Media Note
Bureau of Public Affairs, Office of the Spokesman
Washington, DC
May 4, 2009


The Department of State on May 1 certified 39 nations and one economy to import shrimp into the United States under Section 609 of Public Law 101-162. Section 609 bars the import of shrimp and shrimp products harvested in ways that may adversely affect some sea turtle species. This ban does not apply when the Department of State certifies to Congress that the government of the harvesting nation has taken measures to reduce the incidental taking of sea turtles in its shrimp trawl fisheries, such as through the use of Turtle Excluder Devices, or that the fishing environment of the harvesting nation does not threaten sea turtles. The Department makes certifications annually on May 1 and bases them in part on the results of verification visits State Department and National Marine Fisheries Service teams make to exporting countries.

Fifteen nations use Turtle Excluder Devices to prevent the accidental drowning of sea turtles in shrimp trawls. They are Belize, Colombia, Ecuador, El Salvador, Guatemala, Guyana, Honduras, Madagascar, Mexico, Nicaragua, Nigeria, Pakistan, Panama, Suriname and Venezuela. Twenty-four nations and one economy have shrimp fishing environments that do not pose a danger to sea turtles. Of these, eight nations and one economy harvest shrimp using manual rather than mechanical means, or use other shrimp fishing methods not harmful to sea turtles. They are the Bahamas, China, the Dominican Republic, Fiji, Hong Kong, Jamaica, Oman, Peru and Sri Lanka. The sixteen other nations have shrimp fisheries in cold waters, where the risk of taking sea turtles is negligible. They are Argentina, Belgium, Canada, Chile, Denmark, Finland, Germany, Iceland, Ireland, the Netherlands, New Zealand, Norway, Russia, Sweden, the United Kingdom and Uruguay.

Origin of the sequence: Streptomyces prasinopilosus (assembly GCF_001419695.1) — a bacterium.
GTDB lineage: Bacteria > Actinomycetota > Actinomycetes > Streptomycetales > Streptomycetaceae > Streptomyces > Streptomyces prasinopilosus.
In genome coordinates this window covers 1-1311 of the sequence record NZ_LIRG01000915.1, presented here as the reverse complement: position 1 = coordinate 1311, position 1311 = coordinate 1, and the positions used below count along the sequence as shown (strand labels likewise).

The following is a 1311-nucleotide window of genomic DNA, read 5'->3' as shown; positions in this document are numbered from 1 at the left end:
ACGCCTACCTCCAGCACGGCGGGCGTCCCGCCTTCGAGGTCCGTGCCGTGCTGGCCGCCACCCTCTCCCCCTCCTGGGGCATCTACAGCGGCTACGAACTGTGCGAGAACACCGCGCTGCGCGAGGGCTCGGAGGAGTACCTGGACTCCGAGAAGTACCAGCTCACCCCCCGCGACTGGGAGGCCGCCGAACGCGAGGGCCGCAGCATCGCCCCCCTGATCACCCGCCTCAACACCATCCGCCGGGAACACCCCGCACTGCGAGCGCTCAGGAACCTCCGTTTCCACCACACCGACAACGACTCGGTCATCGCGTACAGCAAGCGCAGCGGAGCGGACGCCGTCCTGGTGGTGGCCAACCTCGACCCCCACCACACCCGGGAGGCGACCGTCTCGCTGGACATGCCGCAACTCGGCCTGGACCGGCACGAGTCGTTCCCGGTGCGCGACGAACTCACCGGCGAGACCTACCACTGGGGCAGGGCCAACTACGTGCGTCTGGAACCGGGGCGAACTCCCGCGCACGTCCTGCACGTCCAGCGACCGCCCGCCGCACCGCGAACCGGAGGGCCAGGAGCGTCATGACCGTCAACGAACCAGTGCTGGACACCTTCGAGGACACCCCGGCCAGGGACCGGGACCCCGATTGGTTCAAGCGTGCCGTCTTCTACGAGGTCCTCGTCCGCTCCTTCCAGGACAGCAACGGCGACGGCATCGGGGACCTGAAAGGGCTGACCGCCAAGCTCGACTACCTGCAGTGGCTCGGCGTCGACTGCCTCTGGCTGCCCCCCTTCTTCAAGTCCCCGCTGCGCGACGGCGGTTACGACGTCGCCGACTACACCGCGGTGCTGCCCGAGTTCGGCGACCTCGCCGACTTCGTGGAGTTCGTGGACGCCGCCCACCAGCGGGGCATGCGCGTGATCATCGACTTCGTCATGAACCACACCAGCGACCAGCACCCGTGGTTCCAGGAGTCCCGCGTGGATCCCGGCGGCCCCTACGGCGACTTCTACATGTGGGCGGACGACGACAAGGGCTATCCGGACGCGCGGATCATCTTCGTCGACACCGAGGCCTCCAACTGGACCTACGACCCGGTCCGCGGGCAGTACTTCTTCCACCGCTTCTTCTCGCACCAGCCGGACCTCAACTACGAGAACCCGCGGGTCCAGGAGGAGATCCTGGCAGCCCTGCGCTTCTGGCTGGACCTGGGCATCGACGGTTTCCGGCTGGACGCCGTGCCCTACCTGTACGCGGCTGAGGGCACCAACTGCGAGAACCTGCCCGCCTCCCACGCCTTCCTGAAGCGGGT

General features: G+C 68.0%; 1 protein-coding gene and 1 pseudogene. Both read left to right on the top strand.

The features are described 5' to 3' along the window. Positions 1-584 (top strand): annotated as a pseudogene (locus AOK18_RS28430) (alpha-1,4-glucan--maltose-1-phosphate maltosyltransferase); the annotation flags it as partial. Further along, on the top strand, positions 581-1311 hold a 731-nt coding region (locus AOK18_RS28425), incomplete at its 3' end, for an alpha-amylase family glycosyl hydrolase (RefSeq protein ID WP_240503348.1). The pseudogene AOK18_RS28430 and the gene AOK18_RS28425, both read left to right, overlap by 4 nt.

A Department of State DS-2031 form signed by the exporter and importer must accompany all shrimp imports into the United States. If shrimp products are from a non-certified country, a government official of the harvesting nation must also certify the shrimp was caught without harming sea turtles. Users should note that exception 7.A.(2) on the form “Harvested Using TEDs” is currently a valid exception to the prohibition on imports from nations not certified under Public Law 101-162. However, the Department of State must determine in advance that a country wishing to use this exception has in place an enforcement and catch segregation system for making such individual shipment certifications. Presently, only Brazil and Australia have shown that they have a system in place for specific fisheries.

Section 609 implementation has provided considerable benefits to endangered sea turtles species, and use of well-designed and installed Turtle Excluder Device is an effective conservation method. Other countries are currently assessing Turtle Excluder Device technology and the United States assists those efforts through technology transfers and capacity building in the hope that more countries can contribute to sea turtle species recovery and be added to the certified list.



PRN: 2009/413

[This is a mobile copy of Sea Turtle Conservation and Shrimp Imports]